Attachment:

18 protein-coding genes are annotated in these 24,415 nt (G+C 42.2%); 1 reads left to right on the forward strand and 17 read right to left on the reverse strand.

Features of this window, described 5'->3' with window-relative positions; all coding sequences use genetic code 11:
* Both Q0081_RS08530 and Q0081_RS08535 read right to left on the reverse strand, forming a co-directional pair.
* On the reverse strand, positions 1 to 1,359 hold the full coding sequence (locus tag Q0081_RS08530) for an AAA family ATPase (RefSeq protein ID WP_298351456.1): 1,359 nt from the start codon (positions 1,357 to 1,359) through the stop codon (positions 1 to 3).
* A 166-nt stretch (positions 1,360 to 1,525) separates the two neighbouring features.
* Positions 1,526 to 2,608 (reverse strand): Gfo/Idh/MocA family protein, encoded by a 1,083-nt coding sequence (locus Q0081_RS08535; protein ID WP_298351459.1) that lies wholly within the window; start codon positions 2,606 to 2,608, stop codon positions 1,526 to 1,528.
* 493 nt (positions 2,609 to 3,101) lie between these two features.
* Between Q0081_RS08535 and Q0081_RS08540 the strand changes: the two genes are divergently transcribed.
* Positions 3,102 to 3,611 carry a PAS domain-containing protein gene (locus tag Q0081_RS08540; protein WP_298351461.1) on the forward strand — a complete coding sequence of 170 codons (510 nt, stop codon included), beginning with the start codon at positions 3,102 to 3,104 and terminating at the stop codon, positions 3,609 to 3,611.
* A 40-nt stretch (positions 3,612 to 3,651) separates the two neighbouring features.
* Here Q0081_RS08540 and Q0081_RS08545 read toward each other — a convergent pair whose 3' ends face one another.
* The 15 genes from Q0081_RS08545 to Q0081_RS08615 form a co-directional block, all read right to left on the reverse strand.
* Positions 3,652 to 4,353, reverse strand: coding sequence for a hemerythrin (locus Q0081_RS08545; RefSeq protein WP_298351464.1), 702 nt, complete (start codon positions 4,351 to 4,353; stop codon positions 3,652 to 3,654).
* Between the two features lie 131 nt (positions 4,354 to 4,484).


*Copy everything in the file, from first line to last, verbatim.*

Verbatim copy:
18 protein-coding genes are annotated in these 24,415 nt (G+C 42.2%); 1 reads left to right on the forward strand and 17 read right to left on the reverse strand.

Features of this window, described 5'->3' with window-relative positions; all coding sequences use genetic code 11:
* Both Q0081_RS08530 and Q0081_RS08535 read right to left on the reverse strand, forming a co-directional pair.
* On the reverse strand, positions 1 to 1,359 hold the full coding sequence (locus tag Q0081_RS08530) for an AAA family ATPase (RefSeq protein ID WP_298351456.1): 1,359 nt from the start codon (positions 1,357 to 1,359) through the stop codon (positions 1 to 3).
* A 166-nt stretch (positions 1,360 to 1,525) separates the two neighbouring features.
* Positions 1,526 to 2,608 (reverse strand): Gfo/Idh/MocA family protein, encoded by a 1,083-nt coding sequence (locus Q0081_RS08535; protein ID WP_298351459.1) that lies wholly within the window; start codon positions 2,606 to 2,608, stop codon positions 1,526 to 1,528.
* 493 nt (positions 2,609 to 3,101) lie between these two features.
* Between Q0081_RS08535 and Q0081_RS08540 the strand changes: the two genes are divergently transcribed.
* Positions 3,102 to 3,611 carry a PAS domain-containing protein gene (locus tag Q0081_RS08540; protein WP_298351461.1) on the forward strand — a complete coding sequence of 170 codons (510 nt, stop codon included), beginning with the start codon at positions 3,102 to 3,104 and terminating at the stop codon, positions 3,609 to 3,611.
* A 40-nt stretch (positions 3,612 to 3,651) separates the two neighbouring features.
* Here Q0081_RS08540 and Q0081_RS08545 read toward each other — a convergent pair whose 3' ends face one another.
* The 15 genes from Q0081_RS08545 to Q0081_RS08615 form a co-directional block, all read right to left on the reverse strand.
* Positions 3,652 to 4,353, reverse strand: coding sequence for a hemerythrin (locus Q0081_RS08545; RefSeq protein WP_298351464.1), 702 nt, complete (start codon positions 4,351 to 4,353; stop codon positions 3,652 to 3,654).
* Between the two features lie 131 nt (positions 4,354 to 4,484).